The curtain'hook I4 is bifurcated to form the legs or branches 26, 21, the lower end of each leg being enlarged into substantially circular form to provide the opposed grommet-concealthe hook is presented to view.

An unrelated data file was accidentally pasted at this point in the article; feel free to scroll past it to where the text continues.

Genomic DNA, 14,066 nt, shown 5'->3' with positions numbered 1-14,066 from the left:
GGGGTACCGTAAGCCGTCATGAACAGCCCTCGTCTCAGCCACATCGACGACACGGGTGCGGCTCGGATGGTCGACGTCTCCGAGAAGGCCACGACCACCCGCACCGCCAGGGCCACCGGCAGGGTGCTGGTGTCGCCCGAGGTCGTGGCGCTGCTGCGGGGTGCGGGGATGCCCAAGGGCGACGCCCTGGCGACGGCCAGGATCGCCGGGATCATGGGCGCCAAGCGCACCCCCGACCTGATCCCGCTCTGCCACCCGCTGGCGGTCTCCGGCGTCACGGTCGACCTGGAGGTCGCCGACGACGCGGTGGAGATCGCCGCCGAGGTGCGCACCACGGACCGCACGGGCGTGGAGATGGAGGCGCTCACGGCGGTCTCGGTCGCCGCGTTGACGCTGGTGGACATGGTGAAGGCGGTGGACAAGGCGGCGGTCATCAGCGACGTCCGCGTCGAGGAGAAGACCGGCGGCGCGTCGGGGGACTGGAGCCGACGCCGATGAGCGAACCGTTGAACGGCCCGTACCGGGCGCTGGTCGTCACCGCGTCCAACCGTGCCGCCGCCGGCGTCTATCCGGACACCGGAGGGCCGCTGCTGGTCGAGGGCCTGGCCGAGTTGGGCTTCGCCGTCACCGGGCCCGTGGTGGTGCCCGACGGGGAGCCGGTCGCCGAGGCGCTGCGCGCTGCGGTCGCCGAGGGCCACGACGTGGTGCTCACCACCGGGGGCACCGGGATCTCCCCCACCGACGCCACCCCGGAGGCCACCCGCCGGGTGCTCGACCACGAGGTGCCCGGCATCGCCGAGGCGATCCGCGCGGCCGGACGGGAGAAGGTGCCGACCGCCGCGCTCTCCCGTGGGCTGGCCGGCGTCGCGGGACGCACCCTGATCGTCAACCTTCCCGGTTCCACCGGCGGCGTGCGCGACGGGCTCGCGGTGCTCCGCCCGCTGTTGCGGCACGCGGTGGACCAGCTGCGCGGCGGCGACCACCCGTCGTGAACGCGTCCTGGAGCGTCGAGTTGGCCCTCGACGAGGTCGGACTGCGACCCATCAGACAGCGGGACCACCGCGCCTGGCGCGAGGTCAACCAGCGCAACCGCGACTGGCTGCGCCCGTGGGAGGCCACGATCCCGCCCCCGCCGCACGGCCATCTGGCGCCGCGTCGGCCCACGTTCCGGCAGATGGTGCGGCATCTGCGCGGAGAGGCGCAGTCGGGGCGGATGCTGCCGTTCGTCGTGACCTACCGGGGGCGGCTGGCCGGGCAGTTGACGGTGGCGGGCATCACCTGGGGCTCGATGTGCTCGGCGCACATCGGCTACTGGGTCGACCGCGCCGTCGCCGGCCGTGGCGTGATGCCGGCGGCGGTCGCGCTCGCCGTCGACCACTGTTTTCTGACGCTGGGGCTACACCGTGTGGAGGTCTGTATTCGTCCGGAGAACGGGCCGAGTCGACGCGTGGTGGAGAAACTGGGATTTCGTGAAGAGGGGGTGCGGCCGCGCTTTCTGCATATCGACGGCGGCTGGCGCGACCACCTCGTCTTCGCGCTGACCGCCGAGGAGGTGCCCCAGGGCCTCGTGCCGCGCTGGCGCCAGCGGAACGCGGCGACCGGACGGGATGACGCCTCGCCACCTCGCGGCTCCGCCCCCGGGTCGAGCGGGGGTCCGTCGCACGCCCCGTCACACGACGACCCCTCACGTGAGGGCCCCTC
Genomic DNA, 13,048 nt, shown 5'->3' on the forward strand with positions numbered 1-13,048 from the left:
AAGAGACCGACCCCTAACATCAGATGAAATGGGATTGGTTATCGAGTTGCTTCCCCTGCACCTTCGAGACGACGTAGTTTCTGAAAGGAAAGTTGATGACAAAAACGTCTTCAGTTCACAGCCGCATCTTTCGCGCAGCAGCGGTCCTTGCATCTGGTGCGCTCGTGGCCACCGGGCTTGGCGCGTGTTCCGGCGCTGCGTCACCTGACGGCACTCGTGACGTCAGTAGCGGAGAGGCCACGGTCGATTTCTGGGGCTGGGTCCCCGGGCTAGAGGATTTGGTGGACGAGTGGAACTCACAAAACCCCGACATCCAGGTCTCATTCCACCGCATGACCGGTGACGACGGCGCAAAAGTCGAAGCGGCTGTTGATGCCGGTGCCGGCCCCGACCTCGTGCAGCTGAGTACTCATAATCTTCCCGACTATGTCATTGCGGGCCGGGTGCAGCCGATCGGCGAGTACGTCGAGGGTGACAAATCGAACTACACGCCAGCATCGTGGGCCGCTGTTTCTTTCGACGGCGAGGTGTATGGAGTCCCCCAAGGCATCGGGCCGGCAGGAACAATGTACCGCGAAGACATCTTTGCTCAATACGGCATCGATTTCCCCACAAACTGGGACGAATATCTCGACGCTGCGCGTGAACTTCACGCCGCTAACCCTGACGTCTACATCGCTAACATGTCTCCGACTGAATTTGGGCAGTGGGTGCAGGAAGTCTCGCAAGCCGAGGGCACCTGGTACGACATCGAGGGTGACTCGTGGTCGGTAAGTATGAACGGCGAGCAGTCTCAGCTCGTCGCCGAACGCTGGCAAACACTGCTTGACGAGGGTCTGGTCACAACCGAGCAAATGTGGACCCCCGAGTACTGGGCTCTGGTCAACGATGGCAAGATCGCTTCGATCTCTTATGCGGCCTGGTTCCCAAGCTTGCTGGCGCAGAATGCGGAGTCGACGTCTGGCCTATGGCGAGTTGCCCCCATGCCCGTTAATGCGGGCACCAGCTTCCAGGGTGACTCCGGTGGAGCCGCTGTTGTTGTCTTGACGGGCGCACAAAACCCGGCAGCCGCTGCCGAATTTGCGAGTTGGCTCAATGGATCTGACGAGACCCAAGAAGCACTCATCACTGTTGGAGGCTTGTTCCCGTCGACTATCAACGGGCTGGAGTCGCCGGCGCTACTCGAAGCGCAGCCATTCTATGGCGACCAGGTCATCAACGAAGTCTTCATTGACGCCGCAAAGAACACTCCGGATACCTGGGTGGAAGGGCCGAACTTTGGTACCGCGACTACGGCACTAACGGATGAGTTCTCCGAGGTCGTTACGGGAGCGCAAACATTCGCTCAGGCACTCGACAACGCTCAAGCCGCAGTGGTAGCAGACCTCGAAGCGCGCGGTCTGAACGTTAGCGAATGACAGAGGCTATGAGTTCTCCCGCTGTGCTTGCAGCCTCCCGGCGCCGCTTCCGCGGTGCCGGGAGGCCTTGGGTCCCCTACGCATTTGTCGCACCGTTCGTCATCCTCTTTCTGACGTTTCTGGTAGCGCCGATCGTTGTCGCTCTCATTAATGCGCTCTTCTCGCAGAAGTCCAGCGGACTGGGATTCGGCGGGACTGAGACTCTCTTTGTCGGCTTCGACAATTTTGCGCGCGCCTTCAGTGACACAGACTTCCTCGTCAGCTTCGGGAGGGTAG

ing discs 28, 29. Each of said discs is of suiiicient diameter to conceal the curtain grommet 3U which is secured to the curtain 3| and through the opening of which passes the grommet bar 32 to suspend the curtain from the curtain hook and rod. As shown in Fig. 3, the bar 32 may be cast or molded integrally with the disc 29 and the leg 21. Or as shown in Fig. 4, the grcmmet bar may be formed of a separate piece 33 cemented or otherwise secured in the hole 35 of the disc 36 and provided with a head 34 engaging and secured to the outer face of the disc 36. Whether the grommet bar is of integral construction with the discs or of separate construction, it nevertheless terminates in a stud 31 provided with the slot 33 therein to make said stud resilient. A corresponding hole 39 is provided in the disc 28, said hole being of slightly less diameter than the greatest diameter of the stud 31 to serve as a snap fastener socket, whereby when said stud is forced through the hole, the slot 38 permits the two halves of the stud to move slightly toward each other under the pressure thereon by the walls of the socket hole. As the stud passes through and emerges from the hole 39 and pressure thereon is released, the parts of the stud are released from the compressing action of the walls of the hole 39 and separate wit-h a snap action to arrange the reduced stud neck 4|) in the hole or socket. The legs 2S and 21 of the curtain rod are thereby held together regardless of any tendency which they might otherwise have to separate as may occur when the grommet bar is molded integrally with one leg and the other consequently molded in a position transversely separated from the bar and from the first-mentioned leg, The curtain 3| may readily be removed by pressing the stud 31 back through its socket or hole 39, then spreading the legs and 21 apart and slipping the grommet off the grommet bar over the freed end thereof.